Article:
"In the first half of 2015, the Central Bank of Malaysia's pullback saw total sukuk issuance drop by 42.5 percent compared with the same period a year earlier," said S&P Global Head of Islamic Finance Mohamed Damak.
The country's central bank alone issued $45 billion of sukuk in 2014 out of a total issuance of $116.4 billion, he said.
The drop in sukuk comes after years of double-digit growth in the Islamic sharia-compliant bonds.
S&P said in a report that part of the reason behind the bank's decision was that its sukuk were subscribed to by a broad array of investors, preventing them from reaching their intended end-users, primarily Malaysian Islamic banks.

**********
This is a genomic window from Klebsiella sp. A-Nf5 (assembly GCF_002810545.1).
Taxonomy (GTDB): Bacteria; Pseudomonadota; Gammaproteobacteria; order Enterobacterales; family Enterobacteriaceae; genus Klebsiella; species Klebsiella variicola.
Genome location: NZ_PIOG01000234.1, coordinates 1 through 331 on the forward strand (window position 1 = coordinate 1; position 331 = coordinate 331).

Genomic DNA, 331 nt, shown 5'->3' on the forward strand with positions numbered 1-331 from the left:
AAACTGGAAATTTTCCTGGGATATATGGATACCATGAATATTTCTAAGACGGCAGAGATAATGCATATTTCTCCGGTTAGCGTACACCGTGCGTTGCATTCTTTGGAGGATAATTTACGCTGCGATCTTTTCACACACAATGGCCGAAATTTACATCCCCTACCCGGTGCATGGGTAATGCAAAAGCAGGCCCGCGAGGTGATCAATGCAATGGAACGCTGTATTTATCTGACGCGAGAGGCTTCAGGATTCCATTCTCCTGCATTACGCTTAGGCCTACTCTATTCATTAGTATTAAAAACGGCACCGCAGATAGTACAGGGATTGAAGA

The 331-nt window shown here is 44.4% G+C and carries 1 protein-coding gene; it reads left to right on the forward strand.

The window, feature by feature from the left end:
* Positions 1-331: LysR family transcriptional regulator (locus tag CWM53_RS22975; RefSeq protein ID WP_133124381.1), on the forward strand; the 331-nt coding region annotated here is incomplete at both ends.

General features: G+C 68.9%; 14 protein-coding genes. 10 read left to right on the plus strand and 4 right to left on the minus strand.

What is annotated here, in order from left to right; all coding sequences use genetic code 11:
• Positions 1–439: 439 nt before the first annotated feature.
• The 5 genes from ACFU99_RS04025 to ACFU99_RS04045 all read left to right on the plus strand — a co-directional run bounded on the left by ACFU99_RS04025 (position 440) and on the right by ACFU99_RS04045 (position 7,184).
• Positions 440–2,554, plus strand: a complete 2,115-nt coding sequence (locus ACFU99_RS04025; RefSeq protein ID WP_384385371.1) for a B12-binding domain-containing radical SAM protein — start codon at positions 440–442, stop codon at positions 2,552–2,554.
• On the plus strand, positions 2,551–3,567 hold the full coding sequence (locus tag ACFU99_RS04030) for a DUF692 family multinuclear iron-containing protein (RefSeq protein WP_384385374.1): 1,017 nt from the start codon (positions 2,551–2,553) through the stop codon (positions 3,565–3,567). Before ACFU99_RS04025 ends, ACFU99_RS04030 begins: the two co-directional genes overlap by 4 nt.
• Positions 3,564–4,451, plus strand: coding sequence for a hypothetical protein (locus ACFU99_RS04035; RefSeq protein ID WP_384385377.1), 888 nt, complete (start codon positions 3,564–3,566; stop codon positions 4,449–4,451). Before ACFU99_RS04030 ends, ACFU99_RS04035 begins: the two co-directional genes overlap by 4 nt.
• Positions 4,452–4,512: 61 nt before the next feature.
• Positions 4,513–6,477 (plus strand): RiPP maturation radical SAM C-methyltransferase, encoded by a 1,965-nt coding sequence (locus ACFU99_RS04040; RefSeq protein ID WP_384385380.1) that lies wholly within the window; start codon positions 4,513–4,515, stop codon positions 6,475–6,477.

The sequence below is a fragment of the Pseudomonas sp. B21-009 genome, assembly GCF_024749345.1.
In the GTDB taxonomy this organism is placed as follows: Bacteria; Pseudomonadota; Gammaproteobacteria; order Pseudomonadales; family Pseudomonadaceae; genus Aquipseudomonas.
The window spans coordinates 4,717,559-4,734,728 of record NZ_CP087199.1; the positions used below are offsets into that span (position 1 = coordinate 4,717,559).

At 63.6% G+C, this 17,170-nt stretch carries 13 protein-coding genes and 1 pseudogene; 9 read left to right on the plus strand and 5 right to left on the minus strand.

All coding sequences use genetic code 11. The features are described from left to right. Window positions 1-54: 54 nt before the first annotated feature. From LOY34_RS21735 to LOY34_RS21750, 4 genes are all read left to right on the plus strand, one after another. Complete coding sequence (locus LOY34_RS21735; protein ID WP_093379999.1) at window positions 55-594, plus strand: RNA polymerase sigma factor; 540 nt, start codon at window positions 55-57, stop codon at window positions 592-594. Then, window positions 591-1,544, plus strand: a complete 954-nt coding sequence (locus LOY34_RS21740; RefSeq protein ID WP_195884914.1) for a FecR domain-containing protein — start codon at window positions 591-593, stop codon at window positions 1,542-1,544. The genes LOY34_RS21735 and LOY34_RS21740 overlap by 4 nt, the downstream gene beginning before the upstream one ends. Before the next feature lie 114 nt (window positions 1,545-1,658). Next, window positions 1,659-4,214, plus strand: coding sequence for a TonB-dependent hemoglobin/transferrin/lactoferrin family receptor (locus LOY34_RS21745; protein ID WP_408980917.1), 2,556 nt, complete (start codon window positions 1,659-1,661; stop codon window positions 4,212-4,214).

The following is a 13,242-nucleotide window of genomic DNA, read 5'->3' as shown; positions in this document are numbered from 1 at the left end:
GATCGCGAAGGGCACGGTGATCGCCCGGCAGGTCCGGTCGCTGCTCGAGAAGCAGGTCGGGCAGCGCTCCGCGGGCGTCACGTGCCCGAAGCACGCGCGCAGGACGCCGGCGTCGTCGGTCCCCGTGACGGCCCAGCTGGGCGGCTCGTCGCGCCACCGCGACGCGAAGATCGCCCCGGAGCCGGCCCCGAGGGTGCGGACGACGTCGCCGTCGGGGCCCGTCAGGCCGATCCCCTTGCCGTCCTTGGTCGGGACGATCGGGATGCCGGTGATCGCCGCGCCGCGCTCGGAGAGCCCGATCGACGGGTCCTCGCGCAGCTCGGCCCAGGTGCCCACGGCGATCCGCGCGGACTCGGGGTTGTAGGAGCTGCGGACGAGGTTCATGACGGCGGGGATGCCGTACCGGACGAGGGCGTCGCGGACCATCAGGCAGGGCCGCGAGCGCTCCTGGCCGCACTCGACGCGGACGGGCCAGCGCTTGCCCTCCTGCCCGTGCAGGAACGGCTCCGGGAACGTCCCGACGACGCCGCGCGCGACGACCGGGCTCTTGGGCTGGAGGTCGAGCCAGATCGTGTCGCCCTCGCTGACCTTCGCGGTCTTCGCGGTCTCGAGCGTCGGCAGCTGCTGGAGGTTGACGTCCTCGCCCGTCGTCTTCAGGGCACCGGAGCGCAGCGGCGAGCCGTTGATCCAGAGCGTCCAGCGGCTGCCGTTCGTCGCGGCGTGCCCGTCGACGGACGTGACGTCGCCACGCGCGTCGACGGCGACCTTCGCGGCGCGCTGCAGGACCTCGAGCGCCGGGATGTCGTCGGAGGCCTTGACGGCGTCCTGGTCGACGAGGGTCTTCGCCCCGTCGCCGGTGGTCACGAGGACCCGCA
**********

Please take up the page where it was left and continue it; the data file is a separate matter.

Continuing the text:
As a result, the central bank decided to switch to other instruments restricted to banks, it said.
Accordingly, S&P revised its forecast for total sukuk issuance this year to about $50-60 billion from $100-115 billion, it said.
"Excluding this effect, the market performed relatively well despite the decline in oil prices," S&P said.
Kuala Lumpur and London have been the main centres for sukuk followed by the oil-rich Gulf states.
The global value of outstanding sukuk was $269.4 billion at the end of 2013.
Unlike conventional bonds, which give ownership of debt, sukuk are asset-based securities that give investors a share because Islamic sharia law prohibits interest-bearing debt.